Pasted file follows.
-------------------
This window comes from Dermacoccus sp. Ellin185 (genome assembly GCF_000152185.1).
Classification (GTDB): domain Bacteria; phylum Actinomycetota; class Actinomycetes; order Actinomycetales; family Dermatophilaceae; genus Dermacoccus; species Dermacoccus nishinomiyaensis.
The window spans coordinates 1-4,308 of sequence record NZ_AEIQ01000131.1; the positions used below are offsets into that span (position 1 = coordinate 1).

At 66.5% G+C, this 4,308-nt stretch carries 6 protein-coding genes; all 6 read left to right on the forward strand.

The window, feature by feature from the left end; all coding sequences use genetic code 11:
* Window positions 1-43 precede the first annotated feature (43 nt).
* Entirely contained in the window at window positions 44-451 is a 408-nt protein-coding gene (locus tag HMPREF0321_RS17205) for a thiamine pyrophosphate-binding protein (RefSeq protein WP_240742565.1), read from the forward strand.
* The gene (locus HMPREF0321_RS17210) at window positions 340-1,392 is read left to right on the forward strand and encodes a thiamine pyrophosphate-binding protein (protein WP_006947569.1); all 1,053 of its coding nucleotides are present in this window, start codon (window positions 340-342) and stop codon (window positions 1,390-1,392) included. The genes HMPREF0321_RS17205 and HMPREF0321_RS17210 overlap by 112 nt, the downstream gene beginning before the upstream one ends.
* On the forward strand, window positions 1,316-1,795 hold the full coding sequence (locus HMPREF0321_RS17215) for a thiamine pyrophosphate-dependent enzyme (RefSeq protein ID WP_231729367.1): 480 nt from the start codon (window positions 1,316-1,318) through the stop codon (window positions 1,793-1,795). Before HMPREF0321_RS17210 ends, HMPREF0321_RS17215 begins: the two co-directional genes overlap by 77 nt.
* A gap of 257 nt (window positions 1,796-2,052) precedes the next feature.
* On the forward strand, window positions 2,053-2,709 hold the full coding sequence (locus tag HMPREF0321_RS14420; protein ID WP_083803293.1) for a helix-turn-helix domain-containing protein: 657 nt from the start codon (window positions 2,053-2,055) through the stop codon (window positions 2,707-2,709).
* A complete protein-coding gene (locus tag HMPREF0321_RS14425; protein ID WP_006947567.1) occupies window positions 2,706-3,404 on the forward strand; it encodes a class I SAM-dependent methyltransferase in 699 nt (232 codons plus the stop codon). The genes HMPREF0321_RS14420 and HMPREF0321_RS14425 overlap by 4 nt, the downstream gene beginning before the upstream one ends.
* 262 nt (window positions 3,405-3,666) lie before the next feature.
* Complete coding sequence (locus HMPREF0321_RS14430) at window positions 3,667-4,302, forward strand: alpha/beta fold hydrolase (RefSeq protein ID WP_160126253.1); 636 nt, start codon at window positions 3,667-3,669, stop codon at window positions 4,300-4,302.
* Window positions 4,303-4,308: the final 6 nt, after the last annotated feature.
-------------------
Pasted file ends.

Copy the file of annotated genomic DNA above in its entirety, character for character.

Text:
This window comes from Dermacoccus sp. Ellin185 (genome assembly GCF_000152185.1).
Classification (GTDB): domain Bacteria; phylum Actinomycetota; class Actinomycetes; order Actinomycetales; family Dermatophilaceae; genus Dermacoccus; species Dermacoccus nishinomiyaensis.
The window spans coordinates 1-4,308 of sequence record NZ_AEIQ01000131.1; the positions used below are offsets into that span (position 1 = coordinate 1).

At 66.5% G+C, this 4,308-nt stretch carries 6 protein-coding genes; all 6 read left to right on the forward strand.

The window, feature by feature from the left end; all coding sequences use genetic code 11:
* Window positions 1-43 precede the first annotated feature (43 nt).
* Entirely contained in the window at window positions 44-451 is a 408-nt protein-coding gene (locus tag HMPREF0321_RS17205) for a thiamine pyrophosphate-binding protein (RefSeq protein WP_240742565.1), read from the forward strand.
* The gene (locus HMPREF0321_RS17210) at window positions 340-1,392 is read left to right on the forward strand and encodes a thiamine pyrophosphate-binding protein (protein WP_006947569.1); all 1,053 of its coding nucleotides are present in this window, start codon (window positions 340-342) and stop codon (window positions 1,390-1,392) included. The genes HMPREF0321_RS17205 and HMPREF0321_RS17210 overlap by 112 nt, the downstream gene beginning before the upstream one ends.
* On the forward strand, window positions 1,316-1,795 hold the full coding sequence (locus HMPREF0321_RS17215) for a thiamine pyrophosphate-dependent enzyme (RefSeq protein ID WP_231729367.1): 480 nt from the start codon (window positions 1,316-1,318) through the stop codon (window positions 1,793-1,795). Before HMPREF0321_RS17210 ends, HMPREF0321_RS17215 begins: the two co-directional genes overlap by 77 nt.
* A gap of 257 nt (window positions 1,796-2,052) precedes the next feature.
* On the forward strand, window positions 2,053-2,709 hold the full coding sequence (locus tag HMPREF0321_RS14420; protein ID WP_083803293.1) for a helix-turn-helix domain-containing protein: 657 nt from the start codon (window positions 2,053-2,055) through the stop codon (window positions 2,707-2,709).
* A complete protein-coding gene (locus tag HMPREF0321_RS14425; protein ID WP_006947567.1) occupies window positions 2,706-3,404 on the forward strand; it encodes a class I SAM-dependent methyltransferase in 699 nt (232 codons plus the stop codon). The genes HMPREF0321_RS14420 and HMPREF0321_RS14425 overlap by 4 nt, the downstream gene beginning before the upstream one ends.
* 262 nt (window positions 3,405-3,666) lie before the next feature.
* Complete coding sequence (locus HMPREF0321_RS14430) at window positions 3,667-4,302, forward strand: alpha/beta fold hydrolase (RefSeq protein ID WP_160126253.1); 636 nt, start codon at window positions 3,667-3,669, stop codon at window positions 4,300-4,302.
* Window positions 4,303-4,308: the final 6 nt, after the last annotated feature.